Scott closes in on Hearts playoff berth despite team upheaval

B.C. skip Kelly Scott is pre-occupied with juggling her team's daily lineup changes and just trying to win games. So far, she's been successful at both. B.C. was one of the teams poised to grab a playoff berth at the Scotties Tournament of Hearts when the preliminary round concludes Thursday.
British Columbia skip Kelly Scott watches her shot during a afternoon draw against Alberta at the Scotties Tournament of Hearts in Red Deer, Alberta on Tuesday. (Jonathan Hayward/Canadian Press)

Kelly Scott hasn't had time to lift her head up to see where her team stands at the Canadian women's curling championship. She says that may be a good thing.

The B.C. skip is pre-occupied with juggling her team's daily lineup changes and just trying to win games. So far, she's been successful at both.

B.C. was one of the teams poised to grab a playoff berth at the Scotties Tournament of Hearts when the preliminary round concludes Thursday.

Manitoba's Jennifer Jones led at 7-2, followed by Scott's team from Kelowna, defending champion Amber Holland and Quebec's Marie-France Larouche at 6-3. New Brunswick's Rebecca Atkinson and Alberta's Heather Nedohin were still in the hunt at 5-4.

The top four teams advance and any ties for fourth are solved by tiebreaker games. Seven wins is virtually assured a tiebreaker berth, if not a playoff spot.

Scott's long-time teammate Sasha Carter has been in and out of the lineup this week with a stomach ailment that's made the rounds at the Scotties Tournament of Hearts.

Tammy Schneider, Holland's second, also played just two ends Wednesday because of illness. Other teams were showing wear and tear too. Lead Jodie deSolla sat out both of New Brunswick's games because of a pulled muscle aggravated by sweeping.

But Carter, who is four months pregnant, hasn't been able to shake the stomach bug. She went to hospital Wednesday to have fluids replaced intravenously. Carter played in B.C.'s games Tuesday, but not Monday.

"We haven't had time for watching the leaderboard or seeing who plays who or where we stand," Scott said. "It's just about every game going out and trying to get a win out of it.

"Everything is getting thrown at us this week and we're just trying to balance with it all. The week is actually flying by because every day has a new turn of events, a new lineup, a new whatever. If anything, it takes the pressure off."

Scott and Carter won Canadian championships in both 2006 and 2007, plus a world championship in 2007. The skip says Carter will be back in the lineup Thursday if she's able to play.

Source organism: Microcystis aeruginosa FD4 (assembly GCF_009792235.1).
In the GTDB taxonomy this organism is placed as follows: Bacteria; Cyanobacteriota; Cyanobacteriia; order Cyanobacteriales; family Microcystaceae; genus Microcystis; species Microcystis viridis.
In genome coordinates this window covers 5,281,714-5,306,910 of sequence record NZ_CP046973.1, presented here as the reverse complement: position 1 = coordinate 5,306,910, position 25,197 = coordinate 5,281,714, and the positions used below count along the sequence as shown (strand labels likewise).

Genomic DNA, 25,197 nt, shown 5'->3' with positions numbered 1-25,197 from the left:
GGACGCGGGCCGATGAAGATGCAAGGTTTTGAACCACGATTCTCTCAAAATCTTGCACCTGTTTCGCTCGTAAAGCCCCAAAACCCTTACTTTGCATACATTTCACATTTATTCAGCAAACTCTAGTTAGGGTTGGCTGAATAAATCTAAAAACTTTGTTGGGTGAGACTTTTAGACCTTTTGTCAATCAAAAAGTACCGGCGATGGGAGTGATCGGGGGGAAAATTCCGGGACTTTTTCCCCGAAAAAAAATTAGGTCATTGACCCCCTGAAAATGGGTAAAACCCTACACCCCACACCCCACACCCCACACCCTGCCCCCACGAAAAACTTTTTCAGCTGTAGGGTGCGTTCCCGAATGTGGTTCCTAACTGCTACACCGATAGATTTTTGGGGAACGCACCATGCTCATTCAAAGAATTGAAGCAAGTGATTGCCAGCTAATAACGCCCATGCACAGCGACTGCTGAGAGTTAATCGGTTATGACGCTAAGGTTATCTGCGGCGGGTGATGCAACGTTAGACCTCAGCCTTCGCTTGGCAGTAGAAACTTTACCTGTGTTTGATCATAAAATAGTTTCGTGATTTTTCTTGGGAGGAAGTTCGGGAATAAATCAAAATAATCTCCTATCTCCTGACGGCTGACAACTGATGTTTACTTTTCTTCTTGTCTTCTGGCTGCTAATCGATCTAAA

"It's Sasha's call," Scott said. "Sasha has earned the opportunity to play. Sasha is a fantastic player and if Sasha is able to play, we would love to have her.

"By no means if she says she's ready to play would we deny her that opportunity. We have to really assess how she's doing and she has to assess how she's doing."

Dailene Sivertson, a 21-year-old who joined the team this year, throws second stones and serves as Scott's vice-skip.

Alternate Sherry Fraser played second Monday in Carter's absence -- moving Sivertson up to third -- but Scott had Fraser throwing third stones Wednesday.

Since Fraser has the experience of skipping a team at the 2001 Olympic trials, Scott felt the latter was a better formation. Scott doesn't want to add more responsibility to Sivertson's plate by moving her back to third stones.

"I'm glad to be where we are with this current lineup. If we have to continue this way, I think we'll be OK," Scott said.

In the Page playoff, the top two seeds meet with the winner advancing straight to Sunday's final. The loser falls to the semifinal to meet the winner of another playoff game between teams that finished third and fourth in the standings.

Manitoba, B.C., and Holland's team were the pre-tournament favourites. Manitoba concludes the round robin against Quebec and Ontario, while B.C. finishes up against New Brunswick and P.E.I.

Jones, a four-time national champion, was best positioned to secure a place in the 1-2 Page playoff. Her Winnipeg team has the momentum of winning four games in a row.

"We control our own destiny, which is all you want," Jones said. "We've got to win one more tomorrow and hopefully two and see where that takes us."

On Thursday, Canada plays the Territories before their intra-provincial finale against Saskatchewan's Michelle Englot, for whom Holland played third back in 2002-03.

At 4-5, Englot needed to win out and for teams ahead of her to collapse to have any a chance at a tiebreaker game

"It's going to be interesting, it's going to be good, it's going to be fun," Holland said. "We haven't played Michelle yet this year and what a great time to step on the ice against her at the Scotties."

Her alternate Jolene Campbell was pressed into service once again Wednesday when Schneider fell ill. The second also missed two games earlier in the tournament with a pulled muscle in her knee.

Larouche's Etchemin Curling Club foursome was also on a four-game winning streak head.

"I'm so confident with myself and my teammates," Larouche said. "I think we are a surprise, but we have two more games to play. Right now, I'm happy with my record."

Larouche was a finalist the last time the Scotties was held in Red Deer in 2004, losing to Colleen Jones in the championship game.

Ontario's Tracy Horgan and Nova Scotia's Heather Smith-Dacey were also 4-5 with Saskatchewan ahead of Heather Strong of Newfoundland and Labrador at 3-6.

Kim Dolan of Prince Edward Island and Kerry Galusha of Yukon/Northwest Territories were both 2-7.

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